In Maine's ice storm we reached out to neighbors we never knew; in the aftermath of the terrible morning of September 11, the entire country came together as seldom before, and in the last week, a hurricane and Nor'easter met in the north Atlantic and crashed ashore in New Jersey making improbable allies of an embattled governor and his politically opposite president.
Division is natural; we were all made with different needs, talents and attitudes. There is nothing wrong with this; indeed, it is a strength because it leads to debate and ultimately better solutions. But sometimes, debate can go too far and become difference for the sake of difference and argument for the sake of argument and -- when this happens, we are all the poorer for it. The people are the poorer for it.
And so tonight, the people of Maine have said enough; this far and no farther.
We respect political differences, but we want to move just a little closer--to the center, to solutions, to civility, to mutual respect.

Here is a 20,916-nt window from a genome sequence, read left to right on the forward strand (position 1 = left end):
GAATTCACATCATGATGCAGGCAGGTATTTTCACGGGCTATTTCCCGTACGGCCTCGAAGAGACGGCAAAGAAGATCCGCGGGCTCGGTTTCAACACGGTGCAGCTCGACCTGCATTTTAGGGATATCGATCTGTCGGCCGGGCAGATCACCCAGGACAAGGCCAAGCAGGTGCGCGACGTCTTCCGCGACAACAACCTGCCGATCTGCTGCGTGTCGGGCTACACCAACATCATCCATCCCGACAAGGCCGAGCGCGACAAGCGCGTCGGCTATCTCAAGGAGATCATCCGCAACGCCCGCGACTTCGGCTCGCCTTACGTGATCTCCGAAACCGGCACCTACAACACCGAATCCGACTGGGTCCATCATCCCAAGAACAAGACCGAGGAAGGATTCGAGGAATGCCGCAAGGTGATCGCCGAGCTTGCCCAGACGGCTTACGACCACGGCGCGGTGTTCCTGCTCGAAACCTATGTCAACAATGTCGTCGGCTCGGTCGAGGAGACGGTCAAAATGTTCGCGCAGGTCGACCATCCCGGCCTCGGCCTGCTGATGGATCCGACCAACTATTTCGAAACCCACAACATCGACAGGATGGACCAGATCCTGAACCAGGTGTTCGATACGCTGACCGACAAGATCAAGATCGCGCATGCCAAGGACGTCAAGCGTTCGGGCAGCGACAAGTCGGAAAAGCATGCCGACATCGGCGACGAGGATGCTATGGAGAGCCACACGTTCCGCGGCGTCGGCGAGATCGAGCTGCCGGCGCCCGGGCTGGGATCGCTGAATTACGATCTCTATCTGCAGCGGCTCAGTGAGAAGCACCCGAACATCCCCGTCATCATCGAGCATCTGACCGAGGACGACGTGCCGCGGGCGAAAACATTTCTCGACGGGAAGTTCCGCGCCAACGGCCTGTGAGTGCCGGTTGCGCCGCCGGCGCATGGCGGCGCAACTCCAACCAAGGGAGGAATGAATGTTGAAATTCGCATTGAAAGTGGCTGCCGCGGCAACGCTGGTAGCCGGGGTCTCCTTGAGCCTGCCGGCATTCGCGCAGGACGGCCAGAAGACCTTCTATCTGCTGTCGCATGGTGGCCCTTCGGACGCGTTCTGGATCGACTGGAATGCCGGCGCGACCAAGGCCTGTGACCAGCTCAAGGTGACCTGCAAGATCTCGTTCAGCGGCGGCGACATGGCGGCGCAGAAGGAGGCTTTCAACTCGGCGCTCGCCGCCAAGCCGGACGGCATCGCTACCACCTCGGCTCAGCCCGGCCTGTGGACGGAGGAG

And today, with the votes cast by the people of Maine, we got closer. There are good, honest, hardworking people in both parties, with good, productive and needed solutions to our problems.
Today, they got closer.
We've seen a lot of this campaign season focus on negatives, and what drives us apart.
But today, we got closer.
And the people of Maine and this country have been working for four years to escape this great recession, and find solutions to our common challenges.
Today, we got closer.
Today, Maine people showed that being fiercely independent doesn't require you to be fierce.
Tomorrow, and for the next six years, my simple goal is to keep proving that -- to be a bridge between my new colleagues on either side of the aisle, to bring people and our country closer to that more perfect union envisioned by the founders.
It may feel at times that we're far apart, that answers are just getting further out of reach. But the overwhelming message from this election is that we're close, and people want us to get closer.
My mandate is clear - listen to the best solutions from every corner, and help my colleagues find common ground in that fertile mix. It's sitting there right out in front of us, and we're ready to walk across, to get closer.
Tonight, Maine has sent a really important message; tonight, we truly lead.